At Malwarebytes we’ve been telling people for years not to reuse passwords, and that a password manager is a secure way of remembering all the passwords you need for your online accounts.
But we also know that a password manager can be overwhelming, especially when you’re just getting started. Once you’ve stored your tens or even hundreds of passwords, a password manager is relatively convenient to use and keep updated. But you have to get to that stage first and not everyone is at the same level of computer literacy.
So, you may have wondered if there’s another way. No doubt, you’ll have seen the pop ups in your browser asking if you’d like it to save your password for next time. In fact, many browsers refer to that as their password manager.
It’s very convenient, since your browser is usually the application that needs the password, but is it a good idea?
As usual, there are pros and cons.
Encryption. With a browser password manager, someone with access to your browser could see your passwords in clear text, although Windows can be set to ask for authentication (the same you use at startup of your device).
The “Show password’ option
To see the passwords in an actual password manager, an attacker would need to know the password for the password manager or the recovery phrase, which are usually a lot harder to find out than the Windows authentication (if set).
A word of warning here, some password managers have the option to keep you logged in for hours or even days. If there is any chance that anyone may acquire physical access, such settings defeat the added security of a password manager, since the attacker could open the password manager and look at your passwords in more or less the same way as they could in your browser.
Lookalike phishing sites. Both a standalone password manager and the one in your browser will protect you here. They will not fill out your password if the domain doesn’t match the one you saved the password for, which could indicate a phishing site. This can be very useful and this is where it beats writing down the password on a piece of paper or storing it in a text file. I should add that the domains that are worth setting up a fake site for are usually the ones that we would advise you add multi-factor-authentication (MFA) to.
Syncing. If you’ve stored your passwords in the browser and have chosen to synchronize your browser between devices, your passwords will port over as well. This is obviously very convenient, but it’s also a potential danger if someone gets access to one of your devices. A true password manager doesn’t rely on syncing between the same browser on different devices. Once you have the password manager installed on a device, you have it handy to use in any browser or other apps.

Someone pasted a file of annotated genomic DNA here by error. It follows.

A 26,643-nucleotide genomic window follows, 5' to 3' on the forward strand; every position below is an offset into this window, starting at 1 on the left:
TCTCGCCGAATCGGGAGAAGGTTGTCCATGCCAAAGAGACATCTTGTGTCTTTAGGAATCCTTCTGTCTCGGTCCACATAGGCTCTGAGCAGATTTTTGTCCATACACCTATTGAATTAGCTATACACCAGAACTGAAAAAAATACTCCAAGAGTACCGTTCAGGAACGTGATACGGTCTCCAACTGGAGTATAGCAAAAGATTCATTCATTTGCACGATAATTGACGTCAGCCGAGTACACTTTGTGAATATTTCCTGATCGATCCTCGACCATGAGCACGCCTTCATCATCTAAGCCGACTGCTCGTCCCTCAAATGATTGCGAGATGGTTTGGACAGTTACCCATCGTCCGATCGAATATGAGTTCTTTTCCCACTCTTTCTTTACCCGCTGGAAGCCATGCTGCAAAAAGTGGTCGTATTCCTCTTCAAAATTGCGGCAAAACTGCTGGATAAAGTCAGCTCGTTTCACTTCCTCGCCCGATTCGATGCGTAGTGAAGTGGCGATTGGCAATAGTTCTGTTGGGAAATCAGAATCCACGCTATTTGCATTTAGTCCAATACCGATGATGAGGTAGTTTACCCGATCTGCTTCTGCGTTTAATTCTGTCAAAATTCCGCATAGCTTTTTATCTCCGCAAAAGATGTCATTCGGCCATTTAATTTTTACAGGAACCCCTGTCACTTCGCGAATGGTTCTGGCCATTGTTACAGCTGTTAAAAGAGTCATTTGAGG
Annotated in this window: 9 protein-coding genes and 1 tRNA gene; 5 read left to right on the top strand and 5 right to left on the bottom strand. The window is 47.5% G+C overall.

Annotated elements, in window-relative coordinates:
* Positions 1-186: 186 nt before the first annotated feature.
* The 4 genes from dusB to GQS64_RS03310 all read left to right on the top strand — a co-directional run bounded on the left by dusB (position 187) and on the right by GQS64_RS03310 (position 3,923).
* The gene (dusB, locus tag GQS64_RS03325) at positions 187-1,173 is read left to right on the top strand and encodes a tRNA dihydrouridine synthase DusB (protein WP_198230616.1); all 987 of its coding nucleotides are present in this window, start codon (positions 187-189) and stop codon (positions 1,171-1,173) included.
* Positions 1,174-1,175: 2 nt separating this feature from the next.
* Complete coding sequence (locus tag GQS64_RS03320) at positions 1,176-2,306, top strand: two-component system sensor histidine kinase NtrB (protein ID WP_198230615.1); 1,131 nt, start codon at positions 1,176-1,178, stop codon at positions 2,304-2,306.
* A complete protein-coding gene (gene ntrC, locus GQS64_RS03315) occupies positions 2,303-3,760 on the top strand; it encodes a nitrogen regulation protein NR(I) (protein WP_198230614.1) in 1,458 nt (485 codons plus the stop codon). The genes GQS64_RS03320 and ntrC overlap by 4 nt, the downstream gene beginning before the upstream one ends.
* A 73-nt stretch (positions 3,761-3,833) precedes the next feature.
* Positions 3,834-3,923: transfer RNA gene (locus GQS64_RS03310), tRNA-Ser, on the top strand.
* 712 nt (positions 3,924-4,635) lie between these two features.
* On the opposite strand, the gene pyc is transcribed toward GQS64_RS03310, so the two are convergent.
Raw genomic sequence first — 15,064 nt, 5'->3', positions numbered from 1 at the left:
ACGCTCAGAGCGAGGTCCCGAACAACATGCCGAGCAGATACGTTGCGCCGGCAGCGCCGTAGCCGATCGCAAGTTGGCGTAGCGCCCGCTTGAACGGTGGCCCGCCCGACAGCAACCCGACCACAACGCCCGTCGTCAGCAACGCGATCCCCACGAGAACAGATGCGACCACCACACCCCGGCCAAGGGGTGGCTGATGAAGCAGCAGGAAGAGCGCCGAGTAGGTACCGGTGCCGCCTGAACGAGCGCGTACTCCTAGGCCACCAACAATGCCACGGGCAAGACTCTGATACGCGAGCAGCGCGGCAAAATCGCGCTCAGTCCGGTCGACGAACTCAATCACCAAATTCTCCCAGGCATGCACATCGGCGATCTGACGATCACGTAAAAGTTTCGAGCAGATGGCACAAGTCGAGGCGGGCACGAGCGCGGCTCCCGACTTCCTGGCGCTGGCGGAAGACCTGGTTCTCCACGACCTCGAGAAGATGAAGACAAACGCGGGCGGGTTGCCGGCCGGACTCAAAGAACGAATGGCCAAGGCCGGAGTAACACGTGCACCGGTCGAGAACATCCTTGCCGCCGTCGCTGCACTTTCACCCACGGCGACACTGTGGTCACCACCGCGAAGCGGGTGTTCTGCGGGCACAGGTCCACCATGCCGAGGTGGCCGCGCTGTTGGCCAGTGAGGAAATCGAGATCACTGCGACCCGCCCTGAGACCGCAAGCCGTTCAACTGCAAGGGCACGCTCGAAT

Offline. Many password managers cache your passwords locally, so you still have access when your connection is broken. Browser password storage doesn’t allow for this.
Business devices. It’s hard for the IT department to keep track of which user has which passwords saved in their browser. Password managers for businesses give them a better insight and make it easier to revoke passwords when needed.
Password stealers. There are types of malware that are capable of harvesting passwords from your device. They know exactly where browsers store their passwords and the encryption key, so they can steal and send the credentials to the attacker. Password managers are separate to the browser so they’re not at risk in the same way.
Data breaches. Several password managers will warn you if they find that your credentials are involved in a data breach, so you can change them. Browser storage doesn’t do this.
Complex passwords. Humans are bad at creating and remembering complex passwords. A password manager and some browsers can help you create a password that meets the required complexity and store it so you don’t have to remember it.
Side channel attacks. As we saw with a recent bug in Safari, attackers can use the autofill feature in a browser to harvest login credentials for a site. This only works if you have autofill enabled, so to make things a bit safer you can tell your browser to wait for your OK before it fills out the data. Here’s how…
How to disabled autofill
- Brave: Settings > Autofill and passwords > Password Manager > Settings. Toggle off “Sign in automatically”
- Chrome: Settings > Autofill and passwords > Google Password Manager > Settings. Toggle off “Sign in automatically.”
- Edge: Settings > Profiles > Passwords > Settings. There you can toggle off autofill for passwords and for Personal data separately.
- Firefox: Settings > Privacy & Security. Scroll down to Logins and Passwords and uncheck “Autofill logins and passwords.”
- Opera: Settings > Advanced Settings > Autofill > Password Manager > Settings. Toggle off “Auto Sign-in.”
- Safari: Safari (in the menu bar) > Settings > Autofill. Uncheck “Usernames and passwords” and “Credit cards”.
So should you allow your browser to remember your passwords?
Your browser password manager gives you “ease of use” but that costs you some of your security. Of course, password managers aren’t foolproof either, so it’s important to decide for yourself where you store your passwords.
If you’re confident the website is safe and anyone that can access it under your account will not learn anything new, feel free to store the password in your browser, but disable autofill so you are the one that is in control.
Use MFA where possible. It enormously reduces the risk should someone get hold of your password. And refrain from using the browser password manager to store your credit card details or other sensitive personally identifiable information (e.g. medical information).
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